Bruno Andreas Liljefors (1860-1939) was a Swedish artist, the most important and probably the most influential wildlife painter of the late nineteenth and early twentieth century. He also drew some sequential picture stories, making him one of the early Swedish comic creators.
Liljefors is held in high esteem by painters of wildlife and is acknowledged as an influence, for example, by American wildlife artist Bob Kuhn. All his life Liljefors was a hunter, and he often painted predator-prey action, the hunts engaged between fox and hare, sea eagle and eider, and goshawk and black grouse serving as prime examples. However, he never exaggerated the ferocity of the predator or the pathos of the prey, and his pictures are devoid of sentimentality.
The influence of the Impressionists can be seen in his attention to the effects of environment and light, and later that of Art Nouveau in his Mallards, Evening of 1901, in which the pattern of the low sunlight on the water looks like leopardskin, hence the Swedish nickname Panterfällen. Bruno was fascinated by the patterns to be found in nature, and he often made art out of the camouflage patterns of animals and birds. He particularly loved painting capercaillies against woodland, and his most successful painting of this subject is the largescale Capercaillie Lek, 1888, in which he captures the atmosphere of the forest at dawn. He was also influenced by Japanese art, for example in his Goldfinches of the late 1880s.
During the last years of the nineteenth century, a brooding element entered his work, perhaps the result of turmoil in his private life, as he left his wife, Anna, and took up with her younger sister, Signe, and was often short of money. This darker quality in his paintings gradually began to attract interest and he had paintings exhibited at the Paris Salon.
He amassed a collection of animals to act as his living models. Ernst Malmberg recalled:
The animals seemed to have an instinctive trust and actual attraction to him...There in his animal enclosure, we saw his inevitable power over its many residents??foxes, badgers, hares, squirrels, weasels, an eagle, eagle owl, hawk, capercaillie and black game.
The greatness of Liljefors lay in his ability to show animals in their environment. Sometimes he achieved this through hunting and observation of the living animal, and sometimes he used dead animals: for example his Hawk and Black Game, painted in the winter of 1883-4, was based on dead specimens, but he also used his memory of the flocks of black grouse in the meadows around a cottage he once lived in at Ehrentuna, near Uppsala. He wrote:
The hawk model??a young one??I killed myself. Everything was painted out of doors as was usually done in those days. It was a great deal of work trying to position the dead hawk and the grouse among the bushes that I bent in such a way as to make it seem lively, although the whole thing was in actuality a still life.
Related Paintings of bruno liljefors :. | duvhok slar tjadertupp | fallande knipa | orrar i tall | rav och morkulla | ornungar |
Related Artists:Gaspard Dughet
French Gaspard Dughet Location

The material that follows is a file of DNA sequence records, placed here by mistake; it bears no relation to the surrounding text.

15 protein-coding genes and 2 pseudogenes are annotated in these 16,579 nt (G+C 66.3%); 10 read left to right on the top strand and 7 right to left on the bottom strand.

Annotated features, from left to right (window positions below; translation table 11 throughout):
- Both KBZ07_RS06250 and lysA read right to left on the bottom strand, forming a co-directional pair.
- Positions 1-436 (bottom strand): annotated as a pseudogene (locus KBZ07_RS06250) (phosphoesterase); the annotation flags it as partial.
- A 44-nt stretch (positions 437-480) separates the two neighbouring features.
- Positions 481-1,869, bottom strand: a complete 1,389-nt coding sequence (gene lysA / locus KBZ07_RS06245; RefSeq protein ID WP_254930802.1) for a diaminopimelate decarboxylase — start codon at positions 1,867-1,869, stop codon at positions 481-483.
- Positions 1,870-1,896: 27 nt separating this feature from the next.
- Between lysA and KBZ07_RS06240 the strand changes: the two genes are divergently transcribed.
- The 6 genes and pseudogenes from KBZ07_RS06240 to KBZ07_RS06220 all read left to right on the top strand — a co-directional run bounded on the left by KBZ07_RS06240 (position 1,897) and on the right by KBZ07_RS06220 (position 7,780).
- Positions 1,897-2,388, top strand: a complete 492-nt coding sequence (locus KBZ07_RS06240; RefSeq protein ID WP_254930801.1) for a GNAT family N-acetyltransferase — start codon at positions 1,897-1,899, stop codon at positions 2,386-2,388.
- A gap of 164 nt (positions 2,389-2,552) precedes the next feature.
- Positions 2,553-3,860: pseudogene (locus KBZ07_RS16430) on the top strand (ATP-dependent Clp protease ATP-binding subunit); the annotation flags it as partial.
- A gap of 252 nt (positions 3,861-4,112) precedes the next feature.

Italian painter. He was one of the most distinguished landscape painters working in Rome in the 17th century, painting decorative frescoes and many easel paintings for such major Roman patrons as Pope Innocent X and the Colonna family. He is associated with a new genre of landscape, the storm scene, although of some 400 catalogued works little more than 30 treat this theme. His most characteristic works depict the beauty of the scenery around Rome, particularly near Tivoli, and suggest the shifting patterns of light and shade across a rugged terrain. Dughet drew from nature, yet his landscapes are carefully structured, and figures in antique dress suggest the ancient beauty of a landscape celebrated by Virgil. Very few can be securely dated; his development may be inferred from his few dated fresco paintings and from the wider context in which he was working. Most writers, following Pascoli, have divided Dughet career into three periods. His first landscapes were a little dry (Pascoli); in his second period he developed a more learned style, closer to that of his teacher, Nicolas Poussin; his late works were more intimate and more original.
Pierre de Valenciennes
Toulouse 1750-Paris 1819
.French painter. He trained at the academy in Toulouse under the history painter Jean-Baptiste Despax (1709-73). In 1769 he went to Italy for the first time, with Mathias Du Bourg, a councillor at the Toulouse parliament. Du Bourg introduced him to Etienne-Fran?ois, Duc de Choiseul, a keen patron of the arts, who in turn recommended him to Gabriel-Fran?ois Doyen, one of the leading history painters in Paris, whose studio he entered in 1773. Doyen gave his pupil a sense of the elevated ideals of history painting but was also sympathetic to the lesser genre of landscape. Valenciennes presumably frequented Choiseul's country seat at Chanteloup, near Amboise, meeting there the landscape painters Hubert Robert and Jean Hoeel, both proteg's of Choiseul. His early interest in the native landscape can be seen in his sketchbooks (Paris, Louvre), especially one dated 1775 that contains drawings made at Amboise, Compiegne and FontainebleauCARLEVARIS, Luca
Italian Baroque Era Painter, ca.1665-1731